It is not surprising that we find Christians who deny that Haggai’s prophetic warning (Hag. 1:3-11) is still valid under the New Covenant.  Christians still seek to affirm theologies that defend man’s partial autonomy before God.  Anyone who affirms the mandatory tithe has to this extent broken with the covenant-breaking philosophies of his era.  Christians are still so impressed with covenant-breaking philosophies of human autonomy that they have not obeyed God in this area.  They ding to their wallets as tightly as the Israelites of Haggai’s day clung to theirs.

          But they have nevertheless felt guilty about this.  They have therefore sought to justify themselves theologically.  In doing so, they have abandoned the tool of dominion: God’s law.7

To Escape the Obligation

          There are many ways that Christian theologians have sought to escape the cause-and-effect relationship between tithing and wealth described by Malachi.  One way is to apply to the theology of tithing Meredith G. Kline’s theory of cause and effect in the New Covenant era.  Kline denies that in the New Covenant era there is any predictable relationship between covenantal law and economic sanctions.

And meanwhile it [the common grace order] must run its course within the uncertainties of the mutually conditioning principles of common grace and common curse, prosperity and adversity being experienced in a manner largely unpredictable because of the inscrutable sovereignty of the divine will that dispenses them in mysterious ways.8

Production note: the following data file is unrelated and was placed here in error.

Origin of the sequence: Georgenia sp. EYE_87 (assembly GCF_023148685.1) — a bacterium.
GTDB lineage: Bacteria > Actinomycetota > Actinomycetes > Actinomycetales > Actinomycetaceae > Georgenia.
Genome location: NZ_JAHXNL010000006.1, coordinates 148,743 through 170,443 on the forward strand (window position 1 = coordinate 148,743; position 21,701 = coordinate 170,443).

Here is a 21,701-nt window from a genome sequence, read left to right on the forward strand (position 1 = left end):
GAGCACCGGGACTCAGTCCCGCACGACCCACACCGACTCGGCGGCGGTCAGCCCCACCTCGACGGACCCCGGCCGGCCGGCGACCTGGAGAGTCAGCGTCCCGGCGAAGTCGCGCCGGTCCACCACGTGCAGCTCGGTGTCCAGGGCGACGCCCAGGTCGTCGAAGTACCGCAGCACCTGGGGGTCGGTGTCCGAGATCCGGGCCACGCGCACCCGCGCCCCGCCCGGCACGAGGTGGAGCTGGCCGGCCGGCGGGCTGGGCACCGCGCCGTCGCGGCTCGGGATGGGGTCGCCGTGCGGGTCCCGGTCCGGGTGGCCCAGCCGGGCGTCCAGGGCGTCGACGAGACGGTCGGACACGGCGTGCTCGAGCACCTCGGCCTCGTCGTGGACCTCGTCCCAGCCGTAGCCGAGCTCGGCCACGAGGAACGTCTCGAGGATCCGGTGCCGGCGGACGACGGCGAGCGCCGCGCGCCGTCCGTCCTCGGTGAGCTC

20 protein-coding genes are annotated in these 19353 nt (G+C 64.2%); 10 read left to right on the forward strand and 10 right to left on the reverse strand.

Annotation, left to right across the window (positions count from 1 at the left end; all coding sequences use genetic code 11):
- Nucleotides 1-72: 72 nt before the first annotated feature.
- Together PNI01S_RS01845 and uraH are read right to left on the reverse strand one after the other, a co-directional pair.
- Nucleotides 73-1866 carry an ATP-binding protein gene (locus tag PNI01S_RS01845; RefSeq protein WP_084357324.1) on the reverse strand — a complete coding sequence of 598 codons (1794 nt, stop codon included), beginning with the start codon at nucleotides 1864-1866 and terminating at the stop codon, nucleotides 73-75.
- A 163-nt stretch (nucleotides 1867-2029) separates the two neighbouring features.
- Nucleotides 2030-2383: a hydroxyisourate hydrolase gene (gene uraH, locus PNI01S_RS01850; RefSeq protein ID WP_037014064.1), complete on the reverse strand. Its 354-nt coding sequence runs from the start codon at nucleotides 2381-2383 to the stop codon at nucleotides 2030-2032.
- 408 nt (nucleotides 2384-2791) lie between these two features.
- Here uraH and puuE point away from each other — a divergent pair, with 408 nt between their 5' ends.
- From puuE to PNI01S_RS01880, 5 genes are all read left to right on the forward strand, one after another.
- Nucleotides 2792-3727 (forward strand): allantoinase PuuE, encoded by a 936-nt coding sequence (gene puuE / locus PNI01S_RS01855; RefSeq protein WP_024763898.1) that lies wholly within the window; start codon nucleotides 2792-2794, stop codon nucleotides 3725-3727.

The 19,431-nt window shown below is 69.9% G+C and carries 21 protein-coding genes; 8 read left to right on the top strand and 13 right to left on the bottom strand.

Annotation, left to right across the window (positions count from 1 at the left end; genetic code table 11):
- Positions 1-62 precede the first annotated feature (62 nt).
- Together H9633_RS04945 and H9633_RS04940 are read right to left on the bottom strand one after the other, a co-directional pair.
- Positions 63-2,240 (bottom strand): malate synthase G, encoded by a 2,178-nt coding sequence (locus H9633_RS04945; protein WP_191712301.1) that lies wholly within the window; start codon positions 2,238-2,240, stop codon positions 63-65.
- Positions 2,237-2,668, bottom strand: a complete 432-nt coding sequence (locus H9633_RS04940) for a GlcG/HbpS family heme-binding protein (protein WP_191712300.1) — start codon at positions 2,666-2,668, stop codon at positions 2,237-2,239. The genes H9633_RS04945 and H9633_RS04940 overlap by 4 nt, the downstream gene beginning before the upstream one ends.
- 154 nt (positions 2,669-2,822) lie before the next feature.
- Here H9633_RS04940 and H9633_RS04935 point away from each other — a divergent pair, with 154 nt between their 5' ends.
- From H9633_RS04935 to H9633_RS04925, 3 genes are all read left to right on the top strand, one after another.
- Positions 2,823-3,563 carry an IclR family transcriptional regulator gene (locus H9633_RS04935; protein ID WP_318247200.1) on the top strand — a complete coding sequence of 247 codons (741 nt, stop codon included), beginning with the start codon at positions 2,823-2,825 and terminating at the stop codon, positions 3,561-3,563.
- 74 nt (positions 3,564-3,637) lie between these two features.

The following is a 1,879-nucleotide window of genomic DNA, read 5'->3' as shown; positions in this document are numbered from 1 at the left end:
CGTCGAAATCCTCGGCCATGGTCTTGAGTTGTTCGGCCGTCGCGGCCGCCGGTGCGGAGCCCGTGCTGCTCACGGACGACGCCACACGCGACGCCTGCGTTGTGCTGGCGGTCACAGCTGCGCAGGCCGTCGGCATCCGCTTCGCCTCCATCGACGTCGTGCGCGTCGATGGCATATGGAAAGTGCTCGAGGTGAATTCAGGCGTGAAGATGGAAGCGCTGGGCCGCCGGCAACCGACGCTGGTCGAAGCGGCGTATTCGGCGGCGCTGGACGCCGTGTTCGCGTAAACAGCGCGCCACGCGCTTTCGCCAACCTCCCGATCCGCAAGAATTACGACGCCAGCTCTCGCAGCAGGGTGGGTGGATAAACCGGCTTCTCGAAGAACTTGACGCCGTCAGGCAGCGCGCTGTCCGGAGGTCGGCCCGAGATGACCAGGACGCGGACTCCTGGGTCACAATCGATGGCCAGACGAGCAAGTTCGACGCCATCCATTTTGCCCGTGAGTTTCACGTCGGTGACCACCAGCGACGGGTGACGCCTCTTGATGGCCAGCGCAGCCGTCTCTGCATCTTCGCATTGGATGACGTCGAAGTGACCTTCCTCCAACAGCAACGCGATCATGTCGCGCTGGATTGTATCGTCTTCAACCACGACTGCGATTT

Kline self-consciously has abandoned the Mosaic Covenant’s doctrine of covenantal predictability in history.  He has substituted a theory of God’s common-grace inscrutability to mankind in New Covenant history.  Social cause and effect become mysterious from the point of view of biblical revelation.  This theology of mystery, if true, would make biblical social theory impossible.  Christians would then be forced to seek for reliable social theory – assuming that such a theory even exists – in the writings and speculations of covenant-breakers.9  This is exactly what Christians have been doing from the days that Christian apologists began to appeal to Greek philosophy as the foundation of common-ground truths.  It is this quest for common- ground principles of reasoning that Cornelius Van Til rejected as a compromise with the devil.10